Much hype surrounds quantum processing. This is perhaps unsurprising given that it could create computing systems thousands (or millions, depending on the study) of times more powerful than current classical computing frameworks. The power locked within quantum mechanics has been recognized by scientists for decades, but it is only in recent years that its conceptual potential has jumped the theoretical boundary and started to take form in the real world. Since that leap, the “quantum race” has begun in earnest, with China, Russia, Germany and the U.S. out in front. Technology heavyweights such as IBM, Microsoft and Google are breaking new quantum ground each month, striving to move these processing capabilities from the laboratory into the commercial sphere. But before getting swept up in this quantum rush, let’s look at the mechanics of this processing potential. The Quantum Framework Classical computers are built upon a binary framework of “bits” (binary digits) of information that can exist in one of two definite states — zero or one, or “on or off.” Such systems process information in a linear, sequential fashion, similar to how the human brain solves problems. In a quantum computer, bits are replaced by “qubits” (quantum bits), which can operate in multiple states — zero, one or any state in between (referred to as quantum superposition). This means they can store much more complex data. If a bit can be thought of as a single note that starts and finishes, then a qubit is the sound of a huge orchestra playing continuously. What this state enables — largely in theory, but increasingly in practice — is the ability to process information at an exponentially faster rate. This is based on the interaction between the qubits. “Quantum entanglement” means that rather than operating as individual pieces of information, all the qubits within the system operate as a single entity. From a computational perspective, this creates an environment where multiple computations encompassing exceptional amounts of data can be performed virtually simultaneously. Further, this beehive-like state of collective activity means that when new information is introduced, its impact is instantly transferred to all qubits within the system. Getting Up to Processing Speed To deliver the levels of interaction necessary to capitalize on quantum power requires a system with multiple qubits. And this is the big challenge. Quantum information is incredibly brittle. Creating a system that can contain and maintain these highly complex systems with sufficient controls to support analytical endeavors at a commercially viable level is a colossal task. In March, IBM announced IBM Q — part of its ongoing efforts to create a commercially available universal quantum computing system. This included two different processors: a 16-qubit processor to allow developers and programmers to run quantum algorithms; and a 17-qubit commercial processor prototype — its most powerful quantum unit to date. At the launch, Arvind Krishna, senior vice president and director of IBM Research and Hybrid Cloud, said: “The significant engineering improvements announced today will allow IBM to scale future processors to include 50 or more qubits, and demonstrate computational capabilities beyond today’s classical computing systems.” “a major challenge is the simple fact that when building such systems, few components are available off-the-shelf” Matthew Griffin 311 Institute IBM also devised a new metric for measuring key aspects of quantum systems called “Quantum Volume.” These cover qubit quality, potential system error rates and levels of circuit connectivity. According to Matthew Griffin, CEO of innovation consultants the 311 Institute, a major challenge is the simple fact that when building such systems, few components are available off-the-shelf or are anywhere near maturity. “From compute to memory to networking and data storage,” he says, “companies are having to engineer a completely new technology stack. For example, using these new platforms, companies will be able to process huge volumes of information at near instantaneous speeds, but even today’s best and fastest networking and storage technologies will struggle to keep up with the workloads.” In response, he adds that firms are looking at “building out DNA and atomic scale storage platforms that can scale to any size almost instantaneously,” with Microsoft aiming to have an operational system by 2020. “Other challenges include the operating temperature of the platforms,” Griffin continues. “Today, these must be kept as close to absolute zero (minus 273.15 degrees Celsius) as possible to maintain a high degree of processing accuracy. One day, it’s hoped that these platforms will be able to operate at, or near, room temperature. And then there’s the ‘fitness’ of the software stack — after all, very few, if any, software stacks today can handle anything like the demands that quantum computing will put onto them.” Putting Quantum Computing to Use One area where quantum computing has major potential is in optimization challenges. These involve the ability to analyze immense data sets to establish the best possible solutions to achieve a particular outcome. And this is where quantum processing could offer the greatest benefit to the insurance arena — through improved risk analysis. “From an insurance perspective,” Griffin says, “some opportunities will revolve around the ability to analyze more data, faster, to extrapolate better risk projections. This could allow dynamic pricing, but also help better model systemic risk patterns that are an increasing by-product of today’s world, for example, in cyber security, healthcare and the internet of things, to name but a fraction of the opportunities.” Steve Jewson, senior vice president of model development at RMS, adds: “Insurance risk assessment is about considering many different possibilities, and quantum computers may be well suited for that task once they reach a sufficient level of maturity.” However, he is wary of overplaying the quantum potential. “Quantum computers hold the promise of being superfast,” he says, “but probably only for certain specific tasks. They may well not change 90 percent of what we do. But for the other 10 percent, they could really have an impact. “I see quantum computing as having the potential to be like GPUs [graphics processing units] — very good at certain specific calculations. GPUs turned out to be fantastically fast for flood risk assessment, and have revolutionized that field in the last 10 years. Quantum computers have the potential to revolutionize certain specific areas of insurance in the same way.” On the Insurance Horizon? It will be at least five years before quantum computing starts making a meaningful difference to businesses or society in general — and from an insurance perspective that horizon is probably much further off. “Many insurers are still battling the day-to-day challenges of digital transformation,” Griffin points out, “and the fact of the matter is that quantum computing … still comes some way down the priority list.” “In the next five years,” says Jewson, “progress in insurance tech will be about artificial intelligence and machine learning, using GPUs, collecting data in smart ways and using the cloud to its full potential. Beyond that, it could be about quantum computing.” According to Griffin, however, the insurance community should be seeking to understand the quantum realm. “I would suggest they explore this technology, talk to people within the quantum computing ecosystem and their peers in other industries, such as financial services, who are gently ‘prodding the bear.’ Being informed about the benefits and the pitfalls of a new technology is the first step in creating a well thought through strategy to embrace it, or not, as the case may be.” Cracking the Code Any new technology brings its own risks — but for quantum computing those risks take on a whole new meaning. A major concern is the potential for quantum computers, given their astronomical processing power, to be able to bypass most of today’s data encryption codes. “Once ‘true’ quantum computers hit the 1,000 to 2,000 qubit mark, they will increasingly be able to be used to crack at least 70 percent of all of today’s encryption standards,” warns Griffin, “and I don’t need to spell out what that means in the hands of a cybercriminal.” Companies are already working to pre-empt this catastrophic data breach scenario, however. For example, PwC announced in June that it had “joined forces” with the Russian Quantum Center to develop commercial quantum information security systems. “As companies apply existing and emerging technologies more aggressively in the push to digitize their operating models,” said Igor Lotakov, country managing partner at PwC Russia, following the announcement, “the need to create efficient cyber security strategies based on the latest breakthroughs has become paramount. If companies fail to earn digital trust, they risk losing their clients.”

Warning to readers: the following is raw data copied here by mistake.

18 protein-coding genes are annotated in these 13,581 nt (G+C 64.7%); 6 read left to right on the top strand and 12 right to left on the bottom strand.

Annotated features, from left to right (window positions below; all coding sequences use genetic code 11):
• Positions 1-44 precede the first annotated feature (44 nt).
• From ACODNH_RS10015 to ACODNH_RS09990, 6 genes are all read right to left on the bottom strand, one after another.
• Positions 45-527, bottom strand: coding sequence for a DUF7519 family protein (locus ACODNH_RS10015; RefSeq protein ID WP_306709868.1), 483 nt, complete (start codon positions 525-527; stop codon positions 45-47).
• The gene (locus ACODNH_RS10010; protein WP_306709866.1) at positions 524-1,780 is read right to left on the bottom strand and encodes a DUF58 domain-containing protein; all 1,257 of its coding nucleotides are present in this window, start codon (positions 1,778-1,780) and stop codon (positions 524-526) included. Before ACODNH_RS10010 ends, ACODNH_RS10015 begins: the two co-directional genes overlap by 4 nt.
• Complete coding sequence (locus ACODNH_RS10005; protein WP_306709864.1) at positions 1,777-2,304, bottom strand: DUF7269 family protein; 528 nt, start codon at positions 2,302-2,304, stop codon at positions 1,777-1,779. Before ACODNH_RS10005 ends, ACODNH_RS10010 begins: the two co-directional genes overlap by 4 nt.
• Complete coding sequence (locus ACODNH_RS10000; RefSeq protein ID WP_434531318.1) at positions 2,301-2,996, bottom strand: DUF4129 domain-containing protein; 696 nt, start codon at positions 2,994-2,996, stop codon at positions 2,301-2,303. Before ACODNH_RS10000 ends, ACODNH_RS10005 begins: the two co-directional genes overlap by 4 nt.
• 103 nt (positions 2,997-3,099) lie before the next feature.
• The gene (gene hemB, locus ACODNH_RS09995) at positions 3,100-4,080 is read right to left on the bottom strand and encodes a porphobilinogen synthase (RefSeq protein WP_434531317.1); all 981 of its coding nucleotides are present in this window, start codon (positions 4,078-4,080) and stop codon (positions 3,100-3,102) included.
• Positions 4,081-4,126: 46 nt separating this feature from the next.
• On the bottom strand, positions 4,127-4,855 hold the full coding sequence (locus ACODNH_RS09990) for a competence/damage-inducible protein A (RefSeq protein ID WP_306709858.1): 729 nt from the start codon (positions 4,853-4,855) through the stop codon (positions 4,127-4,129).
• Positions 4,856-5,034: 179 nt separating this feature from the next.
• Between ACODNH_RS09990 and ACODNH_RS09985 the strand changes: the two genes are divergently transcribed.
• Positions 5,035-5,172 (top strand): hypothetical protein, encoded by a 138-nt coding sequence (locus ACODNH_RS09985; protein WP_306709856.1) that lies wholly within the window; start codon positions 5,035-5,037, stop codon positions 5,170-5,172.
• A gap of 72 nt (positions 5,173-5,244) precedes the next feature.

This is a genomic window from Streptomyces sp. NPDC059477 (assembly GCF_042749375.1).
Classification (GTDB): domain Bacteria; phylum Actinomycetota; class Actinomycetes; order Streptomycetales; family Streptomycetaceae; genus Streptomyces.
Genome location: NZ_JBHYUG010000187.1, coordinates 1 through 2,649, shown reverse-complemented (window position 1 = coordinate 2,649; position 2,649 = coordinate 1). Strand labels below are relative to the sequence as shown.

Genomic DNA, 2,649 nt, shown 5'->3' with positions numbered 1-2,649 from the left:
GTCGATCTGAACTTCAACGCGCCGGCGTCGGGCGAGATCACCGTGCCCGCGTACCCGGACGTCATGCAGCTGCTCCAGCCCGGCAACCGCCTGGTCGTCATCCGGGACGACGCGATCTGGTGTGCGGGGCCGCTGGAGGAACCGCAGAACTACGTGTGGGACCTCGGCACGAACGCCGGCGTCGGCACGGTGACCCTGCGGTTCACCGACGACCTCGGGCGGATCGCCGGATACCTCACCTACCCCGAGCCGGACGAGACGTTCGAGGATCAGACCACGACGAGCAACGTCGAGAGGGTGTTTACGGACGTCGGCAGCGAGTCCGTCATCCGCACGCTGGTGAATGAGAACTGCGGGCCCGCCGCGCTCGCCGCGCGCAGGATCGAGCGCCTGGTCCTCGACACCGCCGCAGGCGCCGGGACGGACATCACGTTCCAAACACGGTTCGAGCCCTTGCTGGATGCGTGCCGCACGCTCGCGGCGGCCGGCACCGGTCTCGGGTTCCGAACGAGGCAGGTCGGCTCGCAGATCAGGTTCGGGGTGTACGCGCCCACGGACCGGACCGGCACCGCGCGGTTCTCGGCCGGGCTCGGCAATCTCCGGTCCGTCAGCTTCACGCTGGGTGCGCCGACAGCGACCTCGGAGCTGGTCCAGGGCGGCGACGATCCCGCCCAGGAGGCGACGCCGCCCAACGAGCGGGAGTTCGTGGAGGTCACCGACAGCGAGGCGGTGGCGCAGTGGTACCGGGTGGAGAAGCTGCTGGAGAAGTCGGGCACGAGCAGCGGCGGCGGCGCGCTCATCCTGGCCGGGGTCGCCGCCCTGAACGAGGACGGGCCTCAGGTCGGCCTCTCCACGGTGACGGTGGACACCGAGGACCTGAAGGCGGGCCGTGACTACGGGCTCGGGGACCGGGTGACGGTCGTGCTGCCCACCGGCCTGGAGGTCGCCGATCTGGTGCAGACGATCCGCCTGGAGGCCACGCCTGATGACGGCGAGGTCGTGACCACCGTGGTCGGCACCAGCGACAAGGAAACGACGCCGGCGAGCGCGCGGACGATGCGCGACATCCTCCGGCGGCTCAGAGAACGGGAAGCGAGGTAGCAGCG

Drawing on several new data sources and gaining a number of new insights from recent earthquakes on how different fault segments might interact in future earthquakes, Version 17 of the RMS North America Earthquake Models sees the frequency of larger events increasing, making for a fatter tail. EXPOSURE asks what this means for (re)insurers from a pricing and exposure management perspective. Recent major earthquakes, including the M9.0 Tohoku Earthquake in Japan in 2011 and the Canterbury Earthquake Sequence in New Zealand (2010-2011), have offered new insight into the complexities and interdependencies of losses that occur following major events. This insight, as well as other data sources, was incorporated into the latest seismic hazard maps released by the U.S. Geological Survey (USGS). In addition to engaging with USGS on its 2014 update, RMS went on to invest more than 100 person-years of work in implementing the main findings of this update as well as comprehensively enhancing and updating all components in its North America Earthquake Models (NAEQ). The update reflects the deep complexities inherent in the USGS model and confirms the adage that “earthquake is the quintessential tail risk.” Among the changes to the RMS NAEQ models was the recognition that some faults can interconnect, creating correlations of risk that were not previously appreciated. Lessons from Kaikoura While there is still a lot of uncertainty surrounding tail risk, the new data sets provided by USGS and others have improved the understanding of events with a longer return period. “Global earthquakes are happening all of the time, not all large, not all in areas with high exposures,” explains Renee Lee, director, product management at RMS. “Instrumentation has become more advanced and coverage has expanded such that scientists now know more about earthquakes than they did eight years ago when NAEQ was last released in Version 9.0.” This includes understanding about how faults creep and release energy, how faults can interconnect, and how ground motions attenuate through soil layers and over large distances. “Soil plays a very important role in the earthquake risk modeling picture,” says Lee. “Soil deposits can amplify ground motions, which can potentially magnify the building’s response leading to severe damage.” The 2016 M7.8 earthquake in Kaikoura, on New Zealand’s South Island, is a good example of a complex rupture where fault segments connected in more ways than had previously been realized. In Kaikoura, at least six fault segments were involved, where the rupture “jumped” from one fault segment to the next, producing a single larger earthquake. “The Kaikoura quake was interesting in that we did have some complex energy release moving from fault to fault,” says Glenn Pomeroy, CEO of the California Earthquake Authority (CEA). “We can’t hide our heads in the sand and pretend that scientific awareness doesn’t exist. The probability has increased for a very large, but very infrequent, event, and we need to determine how to manage that risk.” San Andreas Correlations Looking at California, the updated models include events that extend from the north of San Francisco to the south of Palm Springs, correlating exposures along the length of the San Andreas fault. While the prospect of a major earthquake impacting both northern and southern California is considered extremely remote, it will nevertheless affect how reinsurers seek to diversify different types of quake risk within their book of business. “In the past, earthquake risk models have considered Los Angeles as being independent of San Francisco,” says Paul Nunn, head of catastrophe risk modeling at SCOR. “Now we have to consider that these cities could have losses at the same time (following a full rupture of the San Andreas Fault). In Kaikoura, at least six fault segments were involved, where the rupture “jumped” from one fault segment to the next “However, it doesn’t make that much difference in the sense that these events are so far out in the tail … and we’re not selling much coverage beyond the 1-in-500-year or 1-in-1,000-year return period. The programs we’ve sold will already have been exhausted long before you get to that level of severity.” While the contribution of tail events to return period losses is significant, as Nunn explains, this could be more of an issue for insurance companies than (re)insurers, from a capitalization standpoint. “From a primary insurance perspective, the bigger the magnitude and event footprint, the more separate claims you have to manage. So, part of the challenge is operational — in terms of mobilizing loss adjusters and claims handlers — but primary insurers also have the risk that losses from tail events could go beyond the (re)insurance program they have bought. “It’s less of a challenge from the perspective of global (re)insurers, because most of the risk we take is on a loss limited basis — we sell layers of coverage,” he continues. “Saying that, pricing for the top layers should always reflect the prospect of major events in the tail and the uncertainty associated with that.” He adds: “The magnitude of the Tohoku earthquake event is a good illustration of the inherent uncertainties in earthquake science and wasn’t represented in modeled scenarios at that time.” While U.S. regulation stipulates that carriers writing quake business should capitalize to the 1-in-200-year event level, in Canada capital requirements are more conservative in an effort to better account for tail risk. “So, Canadian insurance companies should have less overhang out of the top of their (re)insurance programs,” says Nunn. Need for Post-Event Funding For the CEA, the updated earthquake models could reinvigorate discussions around the need for a mechanism to raise additional claims-paying capacity following a major earthquake. Set up after the Northridge Earthquake in 1994, the CEA is a not-for-profit, publicly managed and privately funded earthquake pool. “It is pretty challenging for a stand-alone entity to take on large tail risk all by itself,” says Pomeroy. “We have, from time to time, looked at the possibility of creating some sort of post-event risk-transfer mechanism. “A few years ago, for instance, we had a proposal in front of the U.S. Congress that would have created the ability for the CEA to have done some post-event borrowing if we needed to pay for additional claims,” he continues. “It would have put the U.S. government in the position of guaranteeing our debt. The proposal didn’t get signed into law, but it is one example of how you could create an additional claim-paying capacity for that very large, very infrequent event.” “(Re)insurers will be considering how to adjust the balance between the LA and San Francisco business they’re writing” Paul Nunn SCOR The CEA leverages both traditional and non-traditional risk-transfer mechanisms. “Risk transfer is important. No one entity can take it on alone,” says Pomeroy. “Through risk transfer from insurer to (re)insurer the risk is spread broadly through the entrance of the capital markets as another source for claim-paying capability and another way of diversifying the concentration of the risk. “We manage our exposure very carefully by staying within our risk-transfer guidelines,” he continues. “When we look at spreading our risk, we look at spreading it through a large number of (re)insurance companies from 15 countries around the world. And we know the (re)insurers have their own strict guidelines on how big their California quake exposure should be.” The prospect of a higher frequency of larger events producing a “fatter” tail also raises the prospect of an overall reduction in average annual loss (AAL) for (re)insurance portfolios, a factor that is likely to add to pricing pressure as the industry approaches the key January 1 renewal date, predicts Nunn. “The AAL for Los Angeles coming down in the models will impact the industry in the sense that it will affect pricing and how much probable maximum loss people think they’ve got. Most carriers are busy digesting the changes and carrying out due diligence on the new model updates. “Although the eye-catching change is the possibility of the ‘big one,’ the bigger immediate impact on the industry is what’s happening at lower return periods where we’re selling a lot of coverage,” he says. “LA was a big driver of risk in the California quake portfolio and that’s coming down somewhat, while the risk in San Francisco is going up. So (re)insurers will be considering how to adjust the balance between the LA and San Francisco business they’re writing.”